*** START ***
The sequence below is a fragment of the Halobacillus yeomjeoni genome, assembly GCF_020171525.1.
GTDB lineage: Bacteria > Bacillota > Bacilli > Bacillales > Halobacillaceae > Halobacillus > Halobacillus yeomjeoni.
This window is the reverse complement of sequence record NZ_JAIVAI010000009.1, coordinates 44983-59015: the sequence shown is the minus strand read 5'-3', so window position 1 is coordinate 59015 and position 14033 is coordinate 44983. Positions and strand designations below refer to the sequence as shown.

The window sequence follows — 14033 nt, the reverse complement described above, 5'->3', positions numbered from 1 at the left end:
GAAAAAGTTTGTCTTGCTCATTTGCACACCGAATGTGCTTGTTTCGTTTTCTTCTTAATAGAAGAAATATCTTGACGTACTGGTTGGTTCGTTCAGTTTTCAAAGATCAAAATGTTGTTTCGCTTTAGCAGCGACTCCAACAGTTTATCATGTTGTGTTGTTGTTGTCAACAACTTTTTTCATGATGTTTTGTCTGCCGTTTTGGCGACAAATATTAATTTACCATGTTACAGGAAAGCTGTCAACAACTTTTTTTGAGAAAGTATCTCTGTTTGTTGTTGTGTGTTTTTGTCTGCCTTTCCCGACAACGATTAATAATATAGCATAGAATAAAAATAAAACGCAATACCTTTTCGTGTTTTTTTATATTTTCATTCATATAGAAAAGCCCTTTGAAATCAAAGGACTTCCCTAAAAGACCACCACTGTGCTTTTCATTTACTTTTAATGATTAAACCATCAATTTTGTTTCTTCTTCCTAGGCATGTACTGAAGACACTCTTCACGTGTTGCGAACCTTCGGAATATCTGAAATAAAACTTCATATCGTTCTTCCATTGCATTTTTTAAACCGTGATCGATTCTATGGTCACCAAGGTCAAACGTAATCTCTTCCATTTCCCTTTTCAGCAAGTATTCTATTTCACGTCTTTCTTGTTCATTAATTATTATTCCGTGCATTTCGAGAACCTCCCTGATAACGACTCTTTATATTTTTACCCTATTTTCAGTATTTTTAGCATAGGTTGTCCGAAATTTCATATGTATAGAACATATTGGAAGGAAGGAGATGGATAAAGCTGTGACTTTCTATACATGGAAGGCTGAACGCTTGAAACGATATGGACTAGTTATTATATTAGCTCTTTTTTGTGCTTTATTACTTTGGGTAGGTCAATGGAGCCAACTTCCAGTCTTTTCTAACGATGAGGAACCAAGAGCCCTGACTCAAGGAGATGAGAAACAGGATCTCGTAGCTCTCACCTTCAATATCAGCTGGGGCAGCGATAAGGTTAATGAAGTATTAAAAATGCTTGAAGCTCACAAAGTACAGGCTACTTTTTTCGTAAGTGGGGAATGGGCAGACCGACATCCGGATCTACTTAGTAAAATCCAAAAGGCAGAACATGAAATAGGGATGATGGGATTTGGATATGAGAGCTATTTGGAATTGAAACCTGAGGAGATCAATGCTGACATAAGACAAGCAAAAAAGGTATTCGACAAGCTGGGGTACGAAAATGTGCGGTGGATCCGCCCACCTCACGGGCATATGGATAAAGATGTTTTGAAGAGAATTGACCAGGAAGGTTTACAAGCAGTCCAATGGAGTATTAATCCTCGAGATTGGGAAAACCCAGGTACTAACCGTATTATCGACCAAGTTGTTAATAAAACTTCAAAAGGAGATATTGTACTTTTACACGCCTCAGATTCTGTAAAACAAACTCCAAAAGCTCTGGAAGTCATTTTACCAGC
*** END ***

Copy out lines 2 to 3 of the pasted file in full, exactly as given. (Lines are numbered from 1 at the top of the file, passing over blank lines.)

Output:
GTDB lineage: Bacteria > Bacillota > Bacilli > Bacillales > Halobacillaceae > Halobacillus > Halobacillus yeomjeoni.
This window is the reverse complement of sequence record NZ_JAIVAI010000009.1, coordinates 44983-59015: the sequence shown is the minus strand read 5'-3', so window position 1 is coordinate 59015 and position 14033 is coordinate 44983. Positions and strand designations below refer to the sequence as shown.